Report Finds More Than One-Half of Nurses Experience On-the-Job Violence
PRINCETON, NJ (ASRN.ORG)- A new survey by the Emergency Nurses Association suggests that more than one-half of emergency department (ED) nurses experience physical violence in the workplace. The report, which was based on an online survey conducted in spring 2007 of 3,465 ED nurses nationwide, also finds that one in four ED nurses reports being physically assaulted while on the job more than 20 times during the past three years. In addition, the report finds that one in five ED nurses reports having been verbally abused in the workplace more than 200 times during the last three years.
Physical and verbal assaults were most likely to be committed by patients and visitors under the influence of alcohol or illicit drugs or by psychiatric patients being cared for in the ED, and were most likely to occur during periods of crowding, prolonged wait times or when there was a shortage of ED nurses. Meanwhile, nurses working in pediatric EDs were the least likely to experience workplace violence, while nurses who worked the weekend or night shifts were the most likely to experience violence. In addition, the survey finds that male nurses were more likely to be subject to workplace violence than their female counterparts.
As a result of such violent episodes, slightly more than two-thirds of ED nurses rated their perception of safety in the ED as a five or lower on a 10-point scale. Moreover, one in three ED nurses indicated that workplace violence had caused them to consider leaving their job. Meanwhile, the report found that barriers to reporting ED violence included ambiguous policies for reporting incidents; fear of retaliation by ED management or other clinicians; the perception that reporting such incidents was a sign of incompetence or weakness; and an attitude that violence in the ED is to be expected.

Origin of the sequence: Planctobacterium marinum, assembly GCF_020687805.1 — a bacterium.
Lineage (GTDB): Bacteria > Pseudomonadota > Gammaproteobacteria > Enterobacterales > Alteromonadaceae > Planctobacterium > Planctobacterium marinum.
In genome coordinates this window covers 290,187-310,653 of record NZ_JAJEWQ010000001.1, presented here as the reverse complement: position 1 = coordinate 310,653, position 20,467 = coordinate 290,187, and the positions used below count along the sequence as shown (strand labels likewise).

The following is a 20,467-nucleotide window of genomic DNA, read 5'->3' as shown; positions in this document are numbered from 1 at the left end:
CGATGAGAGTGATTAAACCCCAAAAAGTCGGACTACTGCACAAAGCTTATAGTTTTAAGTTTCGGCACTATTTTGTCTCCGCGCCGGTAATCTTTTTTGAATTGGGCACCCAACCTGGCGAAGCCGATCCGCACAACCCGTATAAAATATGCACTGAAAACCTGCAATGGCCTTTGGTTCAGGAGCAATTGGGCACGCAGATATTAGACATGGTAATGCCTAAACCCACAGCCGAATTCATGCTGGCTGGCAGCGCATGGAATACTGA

To address the issues, the report recommend that ED staff be informed that senior administration is aware of the incidents and that they support efforts to prevent and mitigate violence and develop clear and consistent procedures for reporting violent incidents. In addition, the report recommends that hospitals establish a culture of acceptance for reporting violence incidents, provide access to medical care and follow-up counseling as needed for victims of workplace violence, and appoint an interdisciplinary task force to identify vulnerabilities in the ED and develop a plan for preventing, mitigating, responding to and reporting violence.
Acknowledging that current laws aimed at protecting ED nurses from violence vary from state to state, and are nonexistent in some states, the report call for the development of federal and state laws to address the issue.
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Liz Di Bernardo